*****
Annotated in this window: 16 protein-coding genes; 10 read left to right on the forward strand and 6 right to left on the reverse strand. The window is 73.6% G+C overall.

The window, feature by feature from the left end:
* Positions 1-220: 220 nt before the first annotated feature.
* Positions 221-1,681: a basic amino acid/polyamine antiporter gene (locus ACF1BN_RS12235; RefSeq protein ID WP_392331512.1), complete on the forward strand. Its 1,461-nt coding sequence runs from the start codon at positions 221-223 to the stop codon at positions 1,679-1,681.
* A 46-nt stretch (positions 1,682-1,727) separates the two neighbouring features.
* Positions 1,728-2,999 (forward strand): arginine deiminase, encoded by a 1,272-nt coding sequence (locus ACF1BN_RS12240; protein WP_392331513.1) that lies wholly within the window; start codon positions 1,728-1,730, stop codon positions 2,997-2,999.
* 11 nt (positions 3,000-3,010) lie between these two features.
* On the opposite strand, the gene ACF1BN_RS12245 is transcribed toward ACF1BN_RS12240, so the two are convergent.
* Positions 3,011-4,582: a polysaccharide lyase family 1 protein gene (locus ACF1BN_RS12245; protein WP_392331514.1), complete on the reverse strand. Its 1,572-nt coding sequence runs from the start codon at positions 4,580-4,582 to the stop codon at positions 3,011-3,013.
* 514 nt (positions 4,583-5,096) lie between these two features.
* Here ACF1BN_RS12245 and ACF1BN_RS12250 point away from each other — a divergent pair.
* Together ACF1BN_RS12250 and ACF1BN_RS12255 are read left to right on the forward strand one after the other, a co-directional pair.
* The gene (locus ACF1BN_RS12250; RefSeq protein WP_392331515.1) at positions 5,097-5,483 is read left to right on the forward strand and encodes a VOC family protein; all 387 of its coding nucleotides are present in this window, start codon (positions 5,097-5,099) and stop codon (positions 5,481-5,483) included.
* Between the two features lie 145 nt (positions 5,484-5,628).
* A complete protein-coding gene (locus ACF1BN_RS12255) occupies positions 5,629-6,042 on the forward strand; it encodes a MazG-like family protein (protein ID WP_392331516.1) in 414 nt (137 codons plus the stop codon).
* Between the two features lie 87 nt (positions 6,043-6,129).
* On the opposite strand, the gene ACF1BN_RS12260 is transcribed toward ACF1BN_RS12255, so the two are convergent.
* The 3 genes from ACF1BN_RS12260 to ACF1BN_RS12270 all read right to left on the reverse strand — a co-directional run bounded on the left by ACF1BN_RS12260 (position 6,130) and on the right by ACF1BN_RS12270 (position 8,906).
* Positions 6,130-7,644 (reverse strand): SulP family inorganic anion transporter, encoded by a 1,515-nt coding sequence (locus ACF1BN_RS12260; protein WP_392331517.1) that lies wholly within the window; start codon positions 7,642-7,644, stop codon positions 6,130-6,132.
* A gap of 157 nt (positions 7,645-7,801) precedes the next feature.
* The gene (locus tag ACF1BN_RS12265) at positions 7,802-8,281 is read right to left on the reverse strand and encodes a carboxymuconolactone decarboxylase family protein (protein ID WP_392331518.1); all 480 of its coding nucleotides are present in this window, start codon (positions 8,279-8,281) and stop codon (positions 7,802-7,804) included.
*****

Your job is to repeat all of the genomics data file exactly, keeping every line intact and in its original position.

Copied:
Annotated in this window: 16 protein-coding genes; 10 read left to right on the forward strand and 6 right to left on the reverse strand. The window is 73.6% G+C overall.

The window, feature by feature from the left end:
* Positions 1-220: 220 nt before the first annotated feature.
* Positions 221-1,681: a basic amino acid/polyamine antiporter gene (locus ACF1BN_RS12235; RefSeq protein ID WP_392331512.1), complete on the forward strand. Its 1,461-nt coding sequence runs from the start codon at positions 221-223 to the stop codon at positions 1,679-1,681.
* A 46-nt stretch (positions 1,682-1,727) separates the two neighbouring features.
* Positions 1,728-2,999 (forward strand): arginine deiminase, encoded by a 1,272-nt coding sequence (locus ACF1BN_RS12240; protein WP_392331513.1) that lies wholly within the window; start codon positions 1,728-1,730, stop codon positions 2,997-2,999.
* 11 nt (positions 3,000-3,010) lie between these two features.
* On the opposite strand, the gene ACF1BN_RS12245 is transcribed toward ACF1BN_RS12240, so the two are convergent.
* Positions 3,011-4,582: a polysaccharide lyase family 1 protein gene (locus ACF1BN_RS12245; protein WP_392331514.1), complete on the reverse strand. Its 1,572-nt coding sequence runs from the start codon at positions 4,580-4,582 to the stop codon at positions 3,011-3,013.
* 514 nt (positions 4,583-5,096) lie between these two features.
* Here ACF1BN_RS12245 and ACF1BN_RS12250 point away from each other — a divergent pair.
* Together ACF1BN_RS12250 and ACF1BN_RS12255 are read left to right on the forward strand one after the other, a co-directional pair.
* The gene (locus ACF1BN_RS12250; RefSeq protein WP_392331515.1) at positions 5,097-5,483 is read left to right on the forward strand and encodes a VOC family protein; all 387 of its coding nucleotides are present in this window, start codon (positions 5,097-5,099) and stop codon (positions 5,481-5,483) included.
* Between the two features lie 145 nt (positions 5,484-5,628).
* A complete protein-coding gene (locus ACF1BN_RS12255) occupies positions 5,629-6,042 on the forward strand; it encodes a MazG-like family protein (protein ID WP_392331516.1) in 414 nt (137 codons plus the stop codon).
* Between the two features lie 87 nt (positions 6,043-6,129).
* On the opposite strand, the gene ACF1BN_RS12260 is transcribed toward ACF1BN_RS12255, so the two are convergent.
* The 3 genes from ACF1BN_RS12260 to ACF1BN_RS12270 all read right to left on the reverse strand — a co-directional run bounded on the left by ACF1BN_RS12260 (position 6,130) and on the right by ACF1BN_RS12270 (position 8,906).
* Positions 6,130-7,644 (reverse strand): SulP family inorganic anion transporter, encoded by a 1,515-nt coding sequence (locus ACF1BN_RS12260; protein WP_392331517.1) that lies wholly within the window; start codon positions 7,642-7,644, stop codon positions 6,130-6,132.
* A gap of 157 nt (positions 7,645-7,801) precedes the next feature.
* The gene (locus tag ACF1BN_RS12265) at positions 7,802-8,281 is read right to left on the reverse strand and encodes a carboxymuconolactone decarboxylase family protein (protein ID WP_392331518.1); all 480 of its coding nucleotides are present in this window, start codon (positions 8,279-8,281) and stop codon (positions 7,802-7,804) included.